This compound monocular is a Spencer Model 18 with coarse and fine focus, triple nosepiece, large square stage, inclination joint, sub-stage diaphragm, sub-stage mirror, and horseshoe base. The microscope is brass; the arm and base are black. The inscription on the base reads “Spencer Microscope / ALOE CO. Sales Agents / No. 91092.” The serial number indicates a date of 1925.
Spencer introduced the Model 18 in 1917, describing it as “a very high-grade instrument” that was “specially recommended for research work and for those with wish the very best equipment, but with a plain, rectangular stage.” In 1924, the firm noted that “its exceptional symmetry of design and beauty of finish adapt it especially for the physician’s office where dignified appearance as well as utility are matters of prime importance.”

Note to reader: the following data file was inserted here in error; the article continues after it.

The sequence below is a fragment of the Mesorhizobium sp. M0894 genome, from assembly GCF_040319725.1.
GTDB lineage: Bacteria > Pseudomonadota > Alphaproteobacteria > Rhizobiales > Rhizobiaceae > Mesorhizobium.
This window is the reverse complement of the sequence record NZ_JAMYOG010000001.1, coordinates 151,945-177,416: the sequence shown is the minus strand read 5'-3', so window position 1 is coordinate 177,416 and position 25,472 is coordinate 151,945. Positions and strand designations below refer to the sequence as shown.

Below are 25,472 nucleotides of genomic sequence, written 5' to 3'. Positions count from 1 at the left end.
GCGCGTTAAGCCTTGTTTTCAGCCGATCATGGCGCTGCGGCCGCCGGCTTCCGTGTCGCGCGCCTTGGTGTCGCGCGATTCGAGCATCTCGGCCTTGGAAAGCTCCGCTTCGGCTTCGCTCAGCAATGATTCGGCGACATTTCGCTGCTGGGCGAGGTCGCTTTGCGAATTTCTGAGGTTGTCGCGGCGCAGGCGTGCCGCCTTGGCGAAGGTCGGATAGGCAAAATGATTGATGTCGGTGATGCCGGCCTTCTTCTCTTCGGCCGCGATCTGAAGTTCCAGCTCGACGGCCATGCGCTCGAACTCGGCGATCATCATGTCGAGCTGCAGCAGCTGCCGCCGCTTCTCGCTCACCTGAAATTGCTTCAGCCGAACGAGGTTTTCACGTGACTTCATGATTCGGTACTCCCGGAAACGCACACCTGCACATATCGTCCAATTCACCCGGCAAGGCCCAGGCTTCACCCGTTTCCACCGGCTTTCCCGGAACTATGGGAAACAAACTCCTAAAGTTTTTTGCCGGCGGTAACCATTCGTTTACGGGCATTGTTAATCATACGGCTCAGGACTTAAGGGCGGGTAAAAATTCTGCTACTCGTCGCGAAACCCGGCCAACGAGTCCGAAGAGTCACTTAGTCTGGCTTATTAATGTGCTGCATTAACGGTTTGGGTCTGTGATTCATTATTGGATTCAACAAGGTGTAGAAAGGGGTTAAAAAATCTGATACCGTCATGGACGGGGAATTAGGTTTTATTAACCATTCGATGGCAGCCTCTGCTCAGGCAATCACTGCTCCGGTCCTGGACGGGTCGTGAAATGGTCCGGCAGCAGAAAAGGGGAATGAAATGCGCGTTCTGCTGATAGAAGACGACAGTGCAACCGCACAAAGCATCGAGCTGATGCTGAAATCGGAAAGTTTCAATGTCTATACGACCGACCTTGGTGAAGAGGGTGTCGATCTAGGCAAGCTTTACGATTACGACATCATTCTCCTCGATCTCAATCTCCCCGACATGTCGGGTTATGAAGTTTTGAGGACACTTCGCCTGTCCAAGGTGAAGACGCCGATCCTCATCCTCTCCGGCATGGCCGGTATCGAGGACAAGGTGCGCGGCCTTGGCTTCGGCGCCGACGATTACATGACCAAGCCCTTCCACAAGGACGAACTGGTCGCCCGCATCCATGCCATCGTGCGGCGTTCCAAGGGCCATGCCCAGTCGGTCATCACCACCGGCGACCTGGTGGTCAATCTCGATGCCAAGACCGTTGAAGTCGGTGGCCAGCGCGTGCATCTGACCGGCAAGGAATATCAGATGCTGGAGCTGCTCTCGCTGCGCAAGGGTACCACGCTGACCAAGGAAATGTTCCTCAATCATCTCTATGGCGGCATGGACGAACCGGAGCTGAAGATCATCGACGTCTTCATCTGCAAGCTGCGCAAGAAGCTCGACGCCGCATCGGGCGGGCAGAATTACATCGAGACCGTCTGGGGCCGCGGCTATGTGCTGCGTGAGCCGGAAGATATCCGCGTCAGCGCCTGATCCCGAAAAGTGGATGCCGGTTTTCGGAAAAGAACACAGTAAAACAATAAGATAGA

This belonged to Elmer Patton Bostwick (1893-1958), a bacteriologist who spent many years working to ensure the consistency and quality of processed foods.
Ref: Spencer Lens Co., Catalogue of Spencer Products (Buffalo, N.Y., 1917), p. 22.
Spencer Lens Co., Catalogue of Spencer Products (Buffalo, N.Y., 1924), p. 22.
Currently not on view
Object Name
date made
Spencer Lens Company
Physical Description
metal (overall material)
brass (overall material)
glass (overall material)
overall: 33.1 cm x 11 cm x 15.3 cm; 13 1/16 in x 4 5/16 in x 6 in
place made
United States: New York, Buffalo
ID Number
catalog number
accession number
Science & Scientific Instruments
See more items in
Medicine and Science: Medicine
Science & Mathematics
Data Source
National Museum of American History, Kenneth E. Behring Center
Credit Line
Mrs. Elmer F. Bostwick, in memory of her husband Elmer Patton Bostwick
Additional Media

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